TOP WRITING BOOKS FOR GRADUATE STUDENTS
Of course these are books that should be read over a period of time (and certainly not when your dissertation/thesis is almost finished.
This list is in order of absolutely necessity.
1. Petchko, How to Write about Economics and Public Policy. This is an excellent book, tailored for GRIPS students, suitable for any economics or policy student. Every GRIPS graduate student should have a copy, and should have read it! (It’s also available for free download from the GRIPS library e-book section.)
Every GRIPS student should know everything in this book.
2. Swales & Feak, Academic Writing for Graduate Students
Best all-purpose writing course for self-directed learning (or classroom work)
This book is a complete course in the writing aspects of academic writing. It’s generic, suitable for disciplines, so sometimes it may not be granular enough for specific issues
—but you should know everything in this book!
The book is suitable for independent study, since there are a large number of exercises that are easy enough to enjoyable and practical enough to be valuable.
Time required for reading of the relevant parts of the book and completion of all the exercises that are not trivial for you: six months to one year of regular focused effort.
The textbook should be accompanied by Swales & Feak’s Commentary on Academic Writing for Graduate Students (be sure you get the same edition as the textbook). Discusses all the exercises in the textbook.
Williams, Style: Ten Lessons in Clarity and Grace. This is a lifetime book – lots about readability (reducing the reader’s cognitive load). Hunter is still reading it. Now 11th edition, though Williams died in 2008. Any edition from 7th onward is fine.
Sword, Stylish Academic Writing. A great book for the already semi-confident writer. Tells how to write less formal, less stiff academic writing – she claims this style is very welcome in the 21st century. Lots of good advice.
Gopen, A Sense of Structure
These two books are detailed walk-throughs of how to write accessible, reader-friendly English. The books are designed for teachers of writing, but anyone who is already a semi-confident writer of academic English should take a look at these books. Both books are largely about the reader’s expectations, as in the famous (?) topic position/stress position.
I suggest you borrow copies of these books from the library or from me and see if these shoes fit your writing feet.
=== for the more ‘sciencey’ academic writer:
Glasman-Deal Science Research Writing (2nd edition 2020, a little better than 1st, 2010). This is a book for sciencey writers – she uses the communication moves approach to deciding the content of each section of a paper, an approach done a little in Swales and Feak above. Also provides word lists and phrase lists for each section of a paper. Some tech types carry this one around obsessively.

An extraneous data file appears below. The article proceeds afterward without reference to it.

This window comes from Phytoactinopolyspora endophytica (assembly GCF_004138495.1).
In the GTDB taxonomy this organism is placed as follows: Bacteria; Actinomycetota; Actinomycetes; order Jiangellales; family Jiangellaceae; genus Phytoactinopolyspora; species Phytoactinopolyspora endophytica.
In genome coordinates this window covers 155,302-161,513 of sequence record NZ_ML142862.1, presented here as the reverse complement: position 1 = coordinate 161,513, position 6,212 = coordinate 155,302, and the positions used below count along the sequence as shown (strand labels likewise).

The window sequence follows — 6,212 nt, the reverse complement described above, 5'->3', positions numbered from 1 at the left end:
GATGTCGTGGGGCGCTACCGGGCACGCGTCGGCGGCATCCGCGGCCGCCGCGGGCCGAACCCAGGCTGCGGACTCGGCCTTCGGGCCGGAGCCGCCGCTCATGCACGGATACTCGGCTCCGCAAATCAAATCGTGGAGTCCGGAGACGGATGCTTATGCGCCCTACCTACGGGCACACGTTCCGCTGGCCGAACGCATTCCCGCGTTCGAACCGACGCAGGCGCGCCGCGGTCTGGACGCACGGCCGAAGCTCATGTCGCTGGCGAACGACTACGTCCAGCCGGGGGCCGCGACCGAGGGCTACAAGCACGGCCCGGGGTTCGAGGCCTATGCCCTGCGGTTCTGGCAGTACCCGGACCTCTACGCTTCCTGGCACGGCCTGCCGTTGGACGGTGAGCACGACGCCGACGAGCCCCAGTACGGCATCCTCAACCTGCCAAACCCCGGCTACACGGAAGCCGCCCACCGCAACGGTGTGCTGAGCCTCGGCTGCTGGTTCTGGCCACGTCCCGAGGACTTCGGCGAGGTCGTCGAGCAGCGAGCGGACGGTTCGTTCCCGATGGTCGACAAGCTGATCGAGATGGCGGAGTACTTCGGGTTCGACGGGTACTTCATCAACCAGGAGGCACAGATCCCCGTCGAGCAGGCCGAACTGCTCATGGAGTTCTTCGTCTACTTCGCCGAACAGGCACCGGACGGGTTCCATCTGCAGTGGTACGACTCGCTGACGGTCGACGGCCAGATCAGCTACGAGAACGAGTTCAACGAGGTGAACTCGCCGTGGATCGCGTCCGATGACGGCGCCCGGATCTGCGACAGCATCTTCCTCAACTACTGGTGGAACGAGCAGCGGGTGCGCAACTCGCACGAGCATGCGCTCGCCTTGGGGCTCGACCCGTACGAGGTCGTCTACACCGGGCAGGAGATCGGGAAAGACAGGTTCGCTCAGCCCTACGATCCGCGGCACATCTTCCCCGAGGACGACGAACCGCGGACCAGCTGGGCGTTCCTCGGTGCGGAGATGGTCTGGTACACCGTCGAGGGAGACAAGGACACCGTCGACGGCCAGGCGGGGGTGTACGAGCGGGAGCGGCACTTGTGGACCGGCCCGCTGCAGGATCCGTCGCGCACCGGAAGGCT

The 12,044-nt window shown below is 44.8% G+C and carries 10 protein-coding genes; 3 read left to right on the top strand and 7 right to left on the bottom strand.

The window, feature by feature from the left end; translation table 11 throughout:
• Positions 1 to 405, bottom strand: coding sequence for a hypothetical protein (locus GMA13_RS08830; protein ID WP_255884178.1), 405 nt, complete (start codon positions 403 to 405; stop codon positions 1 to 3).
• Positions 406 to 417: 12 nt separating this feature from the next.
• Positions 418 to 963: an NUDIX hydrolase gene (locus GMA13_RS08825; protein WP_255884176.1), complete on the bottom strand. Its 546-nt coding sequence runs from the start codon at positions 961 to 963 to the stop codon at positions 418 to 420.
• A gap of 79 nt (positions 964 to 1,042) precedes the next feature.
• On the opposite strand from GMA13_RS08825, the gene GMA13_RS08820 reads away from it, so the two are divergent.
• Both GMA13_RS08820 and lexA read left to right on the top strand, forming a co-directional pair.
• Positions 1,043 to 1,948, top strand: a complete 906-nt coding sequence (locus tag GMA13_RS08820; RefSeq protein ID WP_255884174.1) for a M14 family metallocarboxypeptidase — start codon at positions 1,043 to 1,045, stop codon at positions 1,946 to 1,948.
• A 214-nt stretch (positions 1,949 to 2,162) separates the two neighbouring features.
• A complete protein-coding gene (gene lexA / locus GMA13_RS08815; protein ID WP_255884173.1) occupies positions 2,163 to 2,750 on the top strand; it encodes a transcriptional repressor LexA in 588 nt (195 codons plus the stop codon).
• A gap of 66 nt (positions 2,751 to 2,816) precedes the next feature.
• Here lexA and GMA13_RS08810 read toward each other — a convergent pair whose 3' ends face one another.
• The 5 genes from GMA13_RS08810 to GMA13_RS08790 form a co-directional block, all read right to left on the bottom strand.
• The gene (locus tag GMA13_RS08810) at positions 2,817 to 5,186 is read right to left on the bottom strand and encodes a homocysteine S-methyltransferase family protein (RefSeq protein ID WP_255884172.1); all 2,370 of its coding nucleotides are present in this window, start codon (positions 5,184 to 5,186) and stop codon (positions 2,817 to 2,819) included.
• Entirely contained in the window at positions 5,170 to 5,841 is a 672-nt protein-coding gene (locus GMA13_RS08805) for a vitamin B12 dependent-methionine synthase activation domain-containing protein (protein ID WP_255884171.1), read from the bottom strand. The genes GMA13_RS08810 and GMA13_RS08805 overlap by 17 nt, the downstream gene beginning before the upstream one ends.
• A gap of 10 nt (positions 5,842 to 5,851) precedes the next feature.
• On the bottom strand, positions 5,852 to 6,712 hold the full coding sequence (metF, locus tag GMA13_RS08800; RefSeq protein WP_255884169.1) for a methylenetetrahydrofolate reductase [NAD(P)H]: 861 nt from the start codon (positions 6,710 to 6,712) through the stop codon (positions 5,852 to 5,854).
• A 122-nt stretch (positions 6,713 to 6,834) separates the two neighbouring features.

Lebrun, Scientific Writing: A Reader and Writer’s Guide (2nd edition or 1st, both fine). For students who are writing ‘sciencey’ papers, but not for everyone, since Le Brun (who’s a very bright person) has a quirky sense of humor, and creates his own jargon, which is at odds with existing jargon. His sense of how to engage the reader, how to help the reader anticipate what’s next in the text, how to write spare and tight text – some people love it. Hunter does, the book makes him smirk.
WRITING (alphabetical by author, bold = highly recommended)
Bailey, Academic Writing: A Handbook for International Students
Barzun, Simple and Direct
Becker, Tricks of the Trade
Billig, Learn to Write Badly
Bolker, Writing Your Dissertation in 15 Minutes a Day
Brians, Common Errors in English Usage
Christopher Johnson, Microstyle
Cutts, The Plain English Guide
Davis & Parker, Writing the Doctoral Dissertation
Elbow, Writing with Power
Ferris, Response to Student Writing
Glasman-Deal (2010) Science Research Writing
Gopen, The Sense of Structure
Graff & Birkenstein, They Say, I Say
Halliday & Hasan, Cohesion in English
Hoey, Patterns of Lexis in Text
Hyland, English for Academic Purposes
Lakoff & Turner, Metaphors We Live By
Lebrun, Scientific Writing: A Reader and Writer’s Guide
Lewis, Implementing the Lexical Approach
Miller et al., The Thesis Writer’s Handbook
Petchko, How to Write about Economics and Public Policy.
Raines, Keys for Writers
Rienecker & Jorgensen, The Good Paper
Strunk & White, Elements of Style
Swales & Feak Academic Writing for Graduate Students 3rd ed.
Swales & Feak Commentary on Academic Writing for Graduate Students 3rd ed.
Swales & Feak, English in Today’s Research World
Swan & Walter, How English Works
Swan, Practical English Usage
Sword, Stylish Academic Writing
The Little, Brown Compact Handbook
Thornbury, Natural Grammar
Weissberg & Buker, Writing Up Research
Petchko, How to Write about Economics and Public Policy.
Zinsser, On Writing Well
Booth et al, The Craft of Research
Sheldrake, The Sense of Being Stared At
Ausubel, D. (1968). Educational psychology: A cognitive view
Buzan, The Mind Map Book
Horn, R. E. (1998) Visual Language: Global Communication for the 21st Century
Novak, J.D. & Gowin, D.B. (1984). Learning how to learn.
Novak, J.D. (1998). Learning, creating and using knowledge: Concept map® as facilitative tools in schools and corporations.
ARGUMENT AND CRITICAL THINKING
Aiken & Talisse, Why We Argue (and how we should)
Bowell et al, Critical Thinking: a concise guide
Cooper & Patton, Writing Logically, Thinking Critically
Cottrell, Critical Thinking Skills
de Bono, Six Thinking Hats
Fulkerson, Teaching the Argument in Writing
Tittle, Critical Thinking
Toulmin, The Uses of Argument
Warburton, Thinking from A to Z
Weston, A Rulebook for Arguments
Williams & Colomb, The Craft of Argument
Stevick, Images and Options in the Language Classroom
Stevick, Memory, Meaning and Method
Stevick, Teaching Languages, A Way and Ways
Stevick, Working with Teaching Methods: What’s at Stake?